*Below is the same test written on the Strathmore sketch paper (Recycled sketch paper 400 Series) and more of my hideous handwriting. Strathmore is not designed for fountain pen ink so you can see the ink spread and slight feathering. Not bad considering.
Strathmore sketch paper. Pencil, erasure, and ink test.
Clairefontaine Triomphe Blank 90g
This is CF’s correspondence paper. I’ve used the same paper but lined. It is wonderfully smooth, there’s no getting around that. I don’t know if it is exactly like their notebooks and notepads. To me, it seems a little more tolerant of my ultra-smooth nibs; they don’t seem to skate so easily. I could be imagining that. It also seems to show through a little but that could simply be that I’m not accustomed to using blank paper. Their standard notebooks are 90g just like the Triomphe paper. Whatever the case, if you want smooth paper for writing letters, this is an excellent choice and is one of my favorites. A lined version is available, as well. There is the one little problem with super-smooth paper like this: dry time. If you use a very wet pen, or a very goopy ballpoint (for shame!) you will get some ugly smearing if you don’t allow the ink to dry a few seconds. Well, in the case of the goopy ballpoint, you’re on your own. You’ll see at the end that I did smear tests for all three papers.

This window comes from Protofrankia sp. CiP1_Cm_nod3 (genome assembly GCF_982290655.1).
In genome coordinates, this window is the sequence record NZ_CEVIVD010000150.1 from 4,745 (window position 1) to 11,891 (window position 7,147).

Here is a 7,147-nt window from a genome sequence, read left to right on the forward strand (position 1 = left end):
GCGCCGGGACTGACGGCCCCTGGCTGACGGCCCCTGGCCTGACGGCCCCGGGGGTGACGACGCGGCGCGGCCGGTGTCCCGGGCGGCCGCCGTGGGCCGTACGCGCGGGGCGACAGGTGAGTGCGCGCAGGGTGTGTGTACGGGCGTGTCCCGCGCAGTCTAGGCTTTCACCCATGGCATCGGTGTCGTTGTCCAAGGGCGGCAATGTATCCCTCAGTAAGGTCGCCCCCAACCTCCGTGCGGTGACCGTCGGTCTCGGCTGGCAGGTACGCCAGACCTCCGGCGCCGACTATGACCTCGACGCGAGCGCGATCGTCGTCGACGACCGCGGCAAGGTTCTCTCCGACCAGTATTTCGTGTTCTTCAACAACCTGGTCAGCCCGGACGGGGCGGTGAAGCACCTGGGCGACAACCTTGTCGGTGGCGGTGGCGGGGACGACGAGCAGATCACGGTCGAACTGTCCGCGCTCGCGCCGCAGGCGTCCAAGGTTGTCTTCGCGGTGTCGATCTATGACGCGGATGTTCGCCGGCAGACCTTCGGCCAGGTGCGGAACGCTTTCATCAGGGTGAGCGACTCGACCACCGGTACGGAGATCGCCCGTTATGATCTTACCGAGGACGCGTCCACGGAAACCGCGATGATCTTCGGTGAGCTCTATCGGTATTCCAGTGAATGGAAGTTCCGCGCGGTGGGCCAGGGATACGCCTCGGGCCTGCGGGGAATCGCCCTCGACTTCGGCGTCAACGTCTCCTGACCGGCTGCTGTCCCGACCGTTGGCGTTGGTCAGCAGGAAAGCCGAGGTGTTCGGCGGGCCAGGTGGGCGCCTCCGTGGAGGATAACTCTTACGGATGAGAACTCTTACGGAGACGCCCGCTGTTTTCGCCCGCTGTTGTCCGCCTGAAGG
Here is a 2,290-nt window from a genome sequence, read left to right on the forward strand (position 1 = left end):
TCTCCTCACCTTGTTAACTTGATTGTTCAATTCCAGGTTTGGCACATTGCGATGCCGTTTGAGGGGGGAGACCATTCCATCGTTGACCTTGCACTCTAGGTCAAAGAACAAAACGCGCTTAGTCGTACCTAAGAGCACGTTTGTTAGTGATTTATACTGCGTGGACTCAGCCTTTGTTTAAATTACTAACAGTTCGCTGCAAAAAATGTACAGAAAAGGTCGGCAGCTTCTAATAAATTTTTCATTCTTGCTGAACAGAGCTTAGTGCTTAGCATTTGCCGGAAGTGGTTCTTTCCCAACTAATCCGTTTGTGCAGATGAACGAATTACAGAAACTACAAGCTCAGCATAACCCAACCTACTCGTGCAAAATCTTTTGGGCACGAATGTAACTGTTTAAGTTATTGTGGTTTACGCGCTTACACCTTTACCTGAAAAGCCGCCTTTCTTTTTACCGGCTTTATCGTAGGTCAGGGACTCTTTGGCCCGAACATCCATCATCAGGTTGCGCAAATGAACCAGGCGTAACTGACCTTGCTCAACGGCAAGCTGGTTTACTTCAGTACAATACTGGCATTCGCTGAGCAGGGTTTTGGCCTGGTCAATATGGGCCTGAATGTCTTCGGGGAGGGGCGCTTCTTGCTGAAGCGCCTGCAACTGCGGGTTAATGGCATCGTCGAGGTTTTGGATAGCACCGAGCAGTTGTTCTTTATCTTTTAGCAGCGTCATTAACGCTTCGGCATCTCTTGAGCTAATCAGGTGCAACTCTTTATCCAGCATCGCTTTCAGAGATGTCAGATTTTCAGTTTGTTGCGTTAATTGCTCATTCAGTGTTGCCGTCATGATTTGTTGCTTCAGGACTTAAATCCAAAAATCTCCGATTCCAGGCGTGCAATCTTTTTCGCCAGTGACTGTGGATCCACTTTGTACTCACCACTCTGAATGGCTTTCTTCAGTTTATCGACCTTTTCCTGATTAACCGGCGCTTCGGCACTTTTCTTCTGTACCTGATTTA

Clairefontaine Triomphe. Top quote in wet writing medium nib, bottom quote, dry XXXF nib. Some show-through visible from other side (wet writer, dark ink).
G. Lalo Verge de France